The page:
Number (ISBN) is a numeric commercial book identifier which is intended to be unique.[a][b] Publishers purchase ISBNs from an affiliate of the International ISBN Agency.[1] An ISBN is assigned to each separate edition and variation (except reprintings) of a publication. For example, an e-book, a paperback and a hardcover edition of the same book will each have a different ISBN. The ISBN is ten digits long if assigned before 2007, and thirteen digits long if assigned on or after 1 January 2007. The method of assigning an ISBN is nation-specific and varies between countries, often depending on how large the publishing industry is within a country. The initial ISBN identification format was devised in 1967, based upon the 9-digit Standard Book
Book
Numbering (SBN) created in 1966
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Roger Blench
Roger Marsh Blench (born 1953) is a British linguist, ethnomusicologist and development anthropologist. He has an M.A. and a Ph.D. from the University of Cambridge
University of Cambridge
and remains based in Cambridge, England. He actively researches and publishes, although he works as a private consultant rather than in academia. A noted expert in African linguistics,[1] Blench's main area of linguistic interest is the Niger–Congo language family
Niger–Congo language family
although he has also researched the Nilo-Saharan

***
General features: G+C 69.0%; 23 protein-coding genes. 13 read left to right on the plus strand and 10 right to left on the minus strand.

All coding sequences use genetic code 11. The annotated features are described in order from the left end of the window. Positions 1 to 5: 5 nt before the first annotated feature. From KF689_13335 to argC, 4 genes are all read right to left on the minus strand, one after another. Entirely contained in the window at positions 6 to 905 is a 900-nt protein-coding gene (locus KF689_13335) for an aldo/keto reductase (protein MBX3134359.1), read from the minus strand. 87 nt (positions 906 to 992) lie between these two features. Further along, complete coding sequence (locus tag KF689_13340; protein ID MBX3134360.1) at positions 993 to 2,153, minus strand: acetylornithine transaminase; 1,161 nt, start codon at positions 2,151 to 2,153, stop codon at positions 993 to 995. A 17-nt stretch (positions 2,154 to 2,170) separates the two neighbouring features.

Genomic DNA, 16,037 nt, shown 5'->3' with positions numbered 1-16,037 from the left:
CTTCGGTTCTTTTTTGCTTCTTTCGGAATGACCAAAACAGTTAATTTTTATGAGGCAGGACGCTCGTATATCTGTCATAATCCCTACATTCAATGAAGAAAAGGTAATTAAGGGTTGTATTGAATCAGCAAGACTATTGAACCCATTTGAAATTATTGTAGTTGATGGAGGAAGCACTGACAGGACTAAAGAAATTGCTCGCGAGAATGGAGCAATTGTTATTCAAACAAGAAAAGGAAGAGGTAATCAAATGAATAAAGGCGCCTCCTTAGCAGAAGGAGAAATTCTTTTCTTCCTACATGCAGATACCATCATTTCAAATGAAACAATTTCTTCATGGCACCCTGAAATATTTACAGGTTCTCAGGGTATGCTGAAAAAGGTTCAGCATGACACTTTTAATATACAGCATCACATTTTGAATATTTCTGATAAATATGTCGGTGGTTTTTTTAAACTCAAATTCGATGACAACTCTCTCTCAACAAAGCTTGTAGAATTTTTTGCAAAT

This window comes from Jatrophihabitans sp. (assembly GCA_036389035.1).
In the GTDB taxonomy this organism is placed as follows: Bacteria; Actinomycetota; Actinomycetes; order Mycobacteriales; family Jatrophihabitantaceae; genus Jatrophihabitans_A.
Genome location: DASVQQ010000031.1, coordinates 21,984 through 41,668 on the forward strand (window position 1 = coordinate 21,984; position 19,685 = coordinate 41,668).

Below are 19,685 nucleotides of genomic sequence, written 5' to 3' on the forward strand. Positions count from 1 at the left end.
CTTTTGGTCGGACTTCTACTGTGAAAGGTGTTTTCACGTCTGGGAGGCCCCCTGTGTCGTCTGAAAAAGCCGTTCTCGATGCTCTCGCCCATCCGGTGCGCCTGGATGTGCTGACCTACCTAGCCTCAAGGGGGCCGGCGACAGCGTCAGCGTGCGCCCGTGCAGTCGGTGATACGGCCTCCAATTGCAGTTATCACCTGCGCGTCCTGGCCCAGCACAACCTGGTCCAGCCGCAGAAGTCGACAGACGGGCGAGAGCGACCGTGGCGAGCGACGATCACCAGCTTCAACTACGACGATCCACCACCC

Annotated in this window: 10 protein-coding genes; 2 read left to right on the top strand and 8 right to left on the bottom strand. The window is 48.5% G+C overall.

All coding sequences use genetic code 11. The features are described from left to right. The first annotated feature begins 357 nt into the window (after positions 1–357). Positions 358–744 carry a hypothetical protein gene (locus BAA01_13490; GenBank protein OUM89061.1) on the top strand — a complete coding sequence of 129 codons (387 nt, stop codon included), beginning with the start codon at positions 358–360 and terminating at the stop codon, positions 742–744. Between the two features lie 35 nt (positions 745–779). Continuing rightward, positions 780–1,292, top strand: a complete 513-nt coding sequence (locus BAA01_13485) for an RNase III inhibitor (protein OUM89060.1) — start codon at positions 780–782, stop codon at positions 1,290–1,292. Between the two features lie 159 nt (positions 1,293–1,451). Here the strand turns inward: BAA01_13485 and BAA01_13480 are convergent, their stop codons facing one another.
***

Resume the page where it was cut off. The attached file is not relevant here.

Nilo-Saharan
and Afroasiatic
Afroasiatic
families. He has also written about other language families and endangered languages. Additionally, Blench has published extensively on the relationship between linguistics and archaeology, principally in Africa, but more recently also in East Asia
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Lionel Bender (linguist)
Marvin Lionel Bender
Lionel Bender
(August 18, 1934 – February 19, 2008) was an American author and linguist.Contents1 Life 2 Career 3 Works 4 NotesLife[edit]M. Lionel Bender
Lionel Bender
in 2004Bender was born August 18, 1934, in Mechanicsburg, Pennsylvania. He travelled throughout the world, particularly in Northeast Africa, and was an accomplished chess player. Dr. Bender died of complications from a stroke and brain hemorrhage on February 19, 2008 in Cape Girardeau, Missouri. Career[edit] Bender wrote and co-wrote several books, publications and essays on the Languages of Africa, particularly those spoken in Ethiopia